IT'S VOCABULARY DAY!!!
How's your sexual vocabulary? An important part of every education is knowing your vocabulary. Let's start with a really important one...
★·.·´¯`·.·★ ᴀғᴛᴇʀᴄᴀʀᴇ ★·.·´¯`·.·★
AFTERCARE: The time, attention, and physical care given to your partner AFTER an intimate experience (post-orgasm-high).
I'm referring to that time after intense sexual activity where some people want to just spoon and fall asleep. Spooning is great for some, but might not be for everyone...
Others might be more of the "leave me alone and let me ZZZZZZ" type...
What kind of Aftercare do you like? Are you the "light-it-up" kind?
Or do you prefer "petting"?
Or do you like someone to play with your hair? Mila does...
So why am I dedicating a whole blog post to aftercare? Well, I think it's kinda important. Let's try some more words that are good to know: Postcoital Dysphoria
Yeah. Big words. Lots of letters. It's okay, I'll explain it in layman's terms.
Heh heh. She said LAYman.
PCD is basically when someone has sadness post-sex. (post-satisfying-sex.) And no, it's not always because that person has PTSD. It happens to people who have not experienced a trauma or abuse as well. Some say it's because of the hormone drop, others say that it is due to lack of communication, and even others say that it can be due to the societal norms ingrained in people (women mostly) as they grow up that tells them that their partner's satisfaction is more important than theirs and they feel let down or disappointed after sex because they didn't get what they wanted (for lack of communication, usually, which isn't necessarily someone's fault but simply a pitfall of relationships with minimal communication).
I'm not referring to the tears you cry when your partner gets to finish and then rolls over to sleep and you feel like you were running a race that never saw the finish line... if you get my drift...
When I think of aftercare, I associate it with the emotional release brought on by a great massage (not a happy ending). People have often told me that getting a really great massage can sometimes bring on tears.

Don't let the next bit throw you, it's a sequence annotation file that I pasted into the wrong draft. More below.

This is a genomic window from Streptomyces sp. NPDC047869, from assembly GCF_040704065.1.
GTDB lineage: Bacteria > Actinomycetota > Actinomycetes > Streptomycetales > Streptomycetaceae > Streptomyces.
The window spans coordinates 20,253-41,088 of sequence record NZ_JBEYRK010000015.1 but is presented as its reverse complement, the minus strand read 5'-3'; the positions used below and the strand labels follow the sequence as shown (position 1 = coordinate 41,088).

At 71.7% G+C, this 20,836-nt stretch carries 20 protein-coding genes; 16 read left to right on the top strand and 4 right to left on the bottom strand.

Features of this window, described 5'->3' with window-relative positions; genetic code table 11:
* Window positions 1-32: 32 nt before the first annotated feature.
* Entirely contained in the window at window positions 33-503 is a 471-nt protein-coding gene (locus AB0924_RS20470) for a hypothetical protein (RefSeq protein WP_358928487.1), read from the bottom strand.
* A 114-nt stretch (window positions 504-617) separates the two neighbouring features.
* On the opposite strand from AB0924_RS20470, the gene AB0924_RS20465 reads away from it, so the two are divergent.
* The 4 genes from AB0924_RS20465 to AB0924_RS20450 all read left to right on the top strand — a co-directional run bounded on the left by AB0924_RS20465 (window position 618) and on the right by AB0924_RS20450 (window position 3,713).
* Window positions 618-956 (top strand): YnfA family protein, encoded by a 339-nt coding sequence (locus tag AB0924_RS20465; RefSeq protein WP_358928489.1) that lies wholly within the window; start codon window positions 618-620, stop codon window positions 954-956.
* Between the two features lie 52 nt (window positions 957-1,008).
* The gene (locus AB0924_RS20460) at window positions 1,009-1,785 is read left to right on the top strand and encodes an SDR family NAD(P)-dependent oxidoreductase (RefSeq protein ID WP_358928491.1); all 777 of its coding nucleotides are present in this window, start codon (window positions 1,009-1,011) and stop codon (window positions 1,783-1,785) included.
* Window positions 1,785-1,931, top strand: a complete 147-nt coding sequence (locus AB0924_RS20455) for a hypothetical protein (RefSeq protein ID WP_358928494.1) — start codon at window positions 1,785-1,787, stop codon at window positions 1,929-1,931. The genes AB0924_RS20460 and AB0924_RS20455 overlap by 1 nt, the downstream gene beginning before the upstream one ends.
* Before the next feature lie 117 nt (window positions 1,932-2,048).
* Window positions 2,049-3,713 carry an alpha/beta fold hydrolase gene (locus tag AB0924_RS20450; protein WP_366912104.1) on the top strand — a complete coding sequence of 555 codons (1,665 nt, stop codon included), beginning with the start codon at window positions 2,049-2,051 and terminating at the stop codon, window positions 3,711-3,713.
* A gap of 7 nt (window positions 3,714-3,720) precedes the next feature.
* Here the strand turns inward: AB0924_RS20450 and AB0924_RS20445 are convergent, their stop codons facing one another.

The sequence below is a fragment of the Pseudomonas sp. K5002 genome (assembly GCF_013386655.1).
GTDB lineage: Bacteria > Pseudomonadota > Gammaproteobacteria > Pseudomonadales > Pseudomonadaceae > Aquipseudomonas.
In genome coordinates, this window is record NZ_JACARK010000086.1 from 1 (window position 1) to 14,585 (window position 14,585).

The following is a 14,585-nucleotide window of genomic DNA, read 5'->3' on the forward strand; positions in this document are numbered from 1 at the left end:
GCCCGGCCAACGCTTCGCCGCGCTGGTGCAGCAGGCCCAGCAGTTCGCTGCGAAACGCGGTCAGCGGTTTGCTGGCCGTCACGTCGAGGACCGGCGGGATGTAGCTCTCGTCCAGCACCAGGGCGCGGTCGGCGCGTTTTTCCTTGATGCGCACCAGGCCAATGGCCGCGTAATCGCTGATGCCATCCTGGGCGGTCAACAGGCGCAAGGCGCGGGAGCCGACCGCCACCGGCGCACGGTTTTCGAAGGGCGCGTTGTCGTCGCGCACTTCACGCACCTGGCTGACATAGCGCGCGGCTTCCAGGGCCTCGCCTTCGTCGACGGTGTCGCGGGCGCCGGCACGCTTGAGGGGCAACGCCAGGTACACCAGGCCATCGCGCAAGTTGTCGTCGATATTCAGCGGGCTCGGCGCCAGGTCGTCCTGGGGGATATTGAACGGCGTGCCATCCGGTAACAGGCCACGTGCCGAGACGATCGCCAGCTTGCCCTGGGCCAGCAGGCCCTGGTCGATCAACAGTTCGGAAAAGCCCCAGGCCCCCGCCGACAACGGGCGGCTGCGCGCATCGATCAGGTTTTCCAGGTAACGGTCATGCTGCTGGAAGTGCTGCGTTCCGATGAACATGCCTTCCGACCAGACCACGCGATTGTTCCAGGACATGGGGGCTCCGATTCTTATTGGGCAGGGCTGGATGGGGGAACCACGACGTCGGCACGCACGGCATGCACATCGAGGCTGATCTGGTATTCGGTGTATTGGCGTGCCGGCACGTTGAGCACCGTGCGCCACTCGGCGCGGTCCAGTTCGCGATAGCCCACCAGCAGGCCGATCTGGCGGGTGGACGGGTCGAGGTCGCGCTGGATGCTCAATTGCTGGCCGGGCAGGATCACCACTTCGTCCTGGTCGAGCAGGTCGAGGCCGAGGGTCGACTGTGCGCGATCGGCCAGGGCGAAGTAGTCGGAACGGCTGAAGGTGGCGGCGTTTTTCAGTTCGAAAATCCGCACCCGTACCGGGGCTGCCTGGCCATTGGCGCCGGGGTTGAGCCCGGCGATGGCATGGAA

Sorry. I digress.
I've read (I can't remember where) that the body's muscles have memory and sometimes a deep massage can release those emotions tied with that memory. Although it's not the same, I think it helps to understand what Postcoital Dysphoria is. I mean, imagine all the muscles used during intimate playtime and what kind of memories all those muscles all over your body have in them?
Additionally, the hormones released during sex can be intense, and the withdrawal of those emotions can sometimes trigger a crash emotionally. Having support during that crash can help keep things from turning 'sad' and reinforce the awesome time you just had together.
AND YES - THIS INCLUDES ONE NIGHT STANDS. I mean, even if you don't plan to see that person again, you don't want to be THAT guy. Don't burn bridges. It helps to have a positive resume. You never know when that person might be a potential reference. ;-) Just sayin.
So here's your "idea list", just in case you don't have a clue where to start with aftercare. Remember, aftercare is UNIQUE to each individual, just like sexual positions and music and book choices. Everyone has a different list of their favorite things.
So COMMUNICATE with your partner and find out what might work best for them AND you. After all, YOUR aftercare is just as important. If you prefer to be left alone and take a nap for your aftercare, then find out if the other person is into that, too. If not, find a compromise and see if they might find it nice for you to grab your favorite blanket and share it with them while you both take a nap. Be creative! I'd love to add to this list! Comment with your own ideas! Maybe I'll update my list.
Aftercare ideas: in no particular order